On this day, Aug. 11, in hip-hop history...

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1973: DJ Kool Herc hosted the first "Rec Room Party" in the Bronx, NY on Aug. 11, 1973.

It's mid-August in 1973, and a young, ambitious Clive Campbell is set to turn the tables with an all-star playlist at his sister’s back-to-school bash in The Bronx, N.Y. Little did anyone know that this day would go down in history as what we now know as the birth of hip-hop culture.

Colliding classic funk records from James Brown with eclectic, British rock accents from Babe Ruth, Herc became the creator of a new genre and a legend overnight after gathering over 300 people in the rec room of his family’s 1520 Sedgwick Avenue project complex. After captivating the masses and bringing a fresh sound to his first show, Herc was called upon to spin at much larger venues where he then found what is now known as “the break.” Closing in on a particularly percussive portion of a track by spinning the same record on two turntables, Kool Herc would isolate, prolong, and repeat a small fragment of a record that most people would enjoy dancing to. Cueing “the break” within records had a major impact on dance at the time, thus Herc became the acclaimed pioneer of the hip-hop terms “b-boys” and “b-girls” for the performers that would fall into “breakdance” during this segment of a record.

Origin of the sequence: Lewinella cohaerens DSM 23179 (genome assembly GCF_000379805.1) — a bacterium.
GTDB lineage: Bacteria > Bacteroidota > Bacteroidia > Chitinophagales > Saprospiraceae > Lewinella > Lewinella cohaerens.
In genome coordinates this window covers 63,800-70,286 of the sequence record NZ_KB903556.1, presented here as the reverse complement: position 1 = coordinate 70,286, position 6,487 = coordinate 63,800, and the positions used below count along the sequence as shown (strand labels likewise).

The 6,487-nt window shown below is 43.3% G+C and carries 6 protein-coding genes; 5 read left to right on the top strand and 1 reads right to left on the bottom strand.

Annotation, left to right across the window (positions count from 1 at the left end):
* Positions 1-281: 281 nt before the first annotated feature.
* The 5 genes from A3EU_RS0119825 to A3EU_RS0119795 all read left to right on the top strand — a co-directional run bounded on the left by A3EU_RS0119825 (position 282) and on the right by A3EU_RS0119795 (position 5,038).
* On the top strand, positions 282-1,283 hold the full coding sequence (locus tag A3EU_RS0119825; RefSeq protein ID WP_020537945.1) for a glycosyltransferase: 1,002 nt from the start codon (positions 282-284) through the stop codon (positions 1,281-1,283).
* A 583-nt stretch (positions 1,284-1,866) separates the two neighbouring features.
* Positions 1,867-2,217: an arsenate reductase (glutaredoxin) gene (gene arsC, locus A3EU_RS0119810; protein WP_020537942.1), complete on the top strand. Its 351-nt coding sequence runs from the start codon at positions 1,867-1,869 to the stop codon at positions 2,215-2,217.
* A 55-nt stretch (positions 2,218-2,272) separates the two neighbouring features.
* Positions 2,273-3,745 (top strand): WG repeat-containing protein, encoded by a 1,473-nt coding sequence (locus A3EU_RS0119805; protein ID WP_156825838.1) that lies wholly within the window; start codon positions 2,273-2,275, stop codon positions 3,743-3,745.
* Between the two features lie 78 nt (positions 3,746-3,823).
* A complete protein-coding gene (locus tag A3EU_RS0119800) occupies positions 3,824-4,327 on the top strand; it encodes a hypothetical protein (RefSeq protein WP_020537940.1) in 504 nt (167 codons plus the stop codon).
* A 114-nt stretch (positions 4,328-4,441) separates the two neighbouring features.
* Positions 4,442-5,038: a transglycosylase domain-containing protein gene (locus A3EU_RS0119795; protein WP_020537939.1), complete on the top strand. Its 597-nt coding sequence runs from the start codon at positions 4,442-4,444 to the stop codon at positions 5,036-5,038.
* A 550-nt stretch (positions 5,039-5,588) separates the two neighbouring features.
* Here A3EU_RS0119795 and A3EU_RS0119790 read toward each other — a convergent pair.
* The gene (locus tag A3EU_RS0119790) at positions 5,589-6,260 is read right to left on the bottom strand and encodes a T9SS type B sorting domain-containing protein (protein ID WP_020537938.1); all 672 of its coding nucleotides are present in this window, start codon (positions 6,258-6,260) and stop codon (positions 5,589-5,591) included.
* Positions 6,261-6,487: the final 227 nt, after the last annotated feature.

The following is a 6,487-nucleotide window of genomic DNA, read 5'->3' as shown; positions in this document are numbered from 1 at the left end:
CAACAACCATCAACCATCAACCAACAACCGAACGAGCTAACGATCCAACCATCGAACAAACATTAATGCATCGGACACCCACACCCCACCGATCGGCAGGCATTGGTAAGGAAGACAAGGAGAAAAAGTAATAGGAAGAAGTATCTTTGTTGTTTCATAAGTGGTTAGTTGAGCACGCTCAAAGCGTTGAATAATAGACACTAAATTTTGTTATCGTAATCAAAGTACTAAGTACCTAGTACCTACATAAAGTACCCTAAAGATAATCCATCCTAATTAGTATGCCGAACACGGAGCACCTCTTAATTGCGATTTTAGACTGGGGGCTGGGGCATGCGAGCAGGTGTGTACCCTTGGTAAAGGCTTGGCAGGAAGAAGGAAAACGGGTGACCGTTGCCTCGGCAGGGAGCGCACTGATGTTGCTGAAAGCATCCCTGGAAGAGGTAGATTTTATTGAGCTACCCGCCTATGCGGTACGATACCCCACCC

Over the years, DJ Kool Herc would move on to inspire other hip-hop legends in the making, including recording artist and DJ Grandmaster Flash and Afrika Bambaataa. Herc’s notable innovations would create an everlasting art form and a known culture to thousands. When it was announced that Global Hip Hop Day launched in The Bronx in June this year, Herc was on hand as the gatekeeper to celebrate.

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